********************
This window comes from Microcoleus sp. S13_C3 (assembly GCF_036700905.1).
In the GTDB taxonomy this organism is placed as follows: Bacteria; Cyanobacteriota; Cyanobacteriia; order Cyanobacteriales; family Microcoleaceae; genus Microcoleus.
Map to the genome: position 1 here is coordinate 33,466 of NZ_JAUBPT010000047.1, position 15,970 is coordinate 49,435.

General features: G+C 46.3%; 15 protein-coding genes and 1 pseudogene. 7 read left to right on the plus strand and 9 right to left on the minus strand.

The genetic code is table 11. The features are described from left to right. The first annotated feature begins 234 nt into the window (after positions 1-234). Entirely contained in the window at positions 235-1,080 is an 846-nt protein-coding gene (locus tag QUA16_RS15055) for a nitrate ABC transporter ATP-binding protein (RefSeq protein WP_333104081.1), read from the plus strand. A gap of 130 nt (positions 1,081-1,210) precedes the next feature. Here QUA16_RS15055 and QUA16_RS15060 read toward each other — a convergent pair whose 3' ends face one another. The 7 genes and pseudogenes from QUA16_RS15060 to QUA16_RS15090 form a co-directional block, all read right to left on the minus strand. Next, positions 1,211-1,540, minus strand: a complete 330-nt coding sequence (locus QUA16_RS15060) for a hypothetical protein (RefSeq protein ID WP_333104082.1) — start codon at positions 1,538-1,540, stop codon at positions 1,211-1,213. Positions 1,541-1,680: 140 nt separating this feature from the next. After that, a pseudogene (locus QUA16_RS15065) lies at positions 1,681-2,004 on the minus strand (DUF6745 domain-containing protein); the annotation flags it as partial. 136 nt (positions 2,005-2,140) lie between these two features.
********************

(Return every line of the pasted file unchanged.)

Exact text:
This window comes from Microcoleus sp. S13_C3 (assembly GCF_036700905.1).
In the GTDB taxonomy this organism is placed as follows: Bacteria; Cyanobacteriota; Cyanobacteriia; order Cyanobacteriales; family Microcoleaceae; genus Microcoleus.
Map to the genome: position 1 here is coordinate 33,466 of NZ_JAUBPT010000047.1, position 15,970 is coordinate 49,435.

General features: G+C 46.3%; 15 protein-coding genes and 1 pseudogene. 7 read left to right on the plus strand and 9 right to left on the minus strand.

The genetic code is table 11. The features are described from left to right. The first annotated feature begins 234 nt into the window (after positions 1-234). Entirely contained in the window at positions 235-1,080 is an 846-nt protein-coding gene (locus tag QUA16_RS15055) for a nitrate ABC transporter ATP-binding protein (RefSeq protein WP_333104081.1), read from the plus strand. A gap of 130 nt (positions 1,081-1,210) precedes the next feature. Here QUA16_RS15055 and QUA16_RS15060 read toward each other — a convergent pair whose 3' ends face one another. The 7 genes and pseudogenes from QUA16_RS15060 to QUA16_RS15090 form a co-directional block, all read right to left on the minus strand. Next, positions 1,211-1,540, minus strand: a complete 330-nt coding sequence (locus QUA16_RS15060) for a hypothetical protein (RefSeq protein ID WP_333104082.1) — start codon at positions 1,538-1,540, stop codon at positions 1,211-1,213. Positions 1,541-1,680: 140 nt separating this feature from the next. After that, a pseudogene (locus QUA16_RS15065) lies at positions 1,681-2,004 on the minus strand (DUF6745 domain-containing protein); the annotation flags it as partial. 136 nt (positions 2,005-2,140) lie between these two features.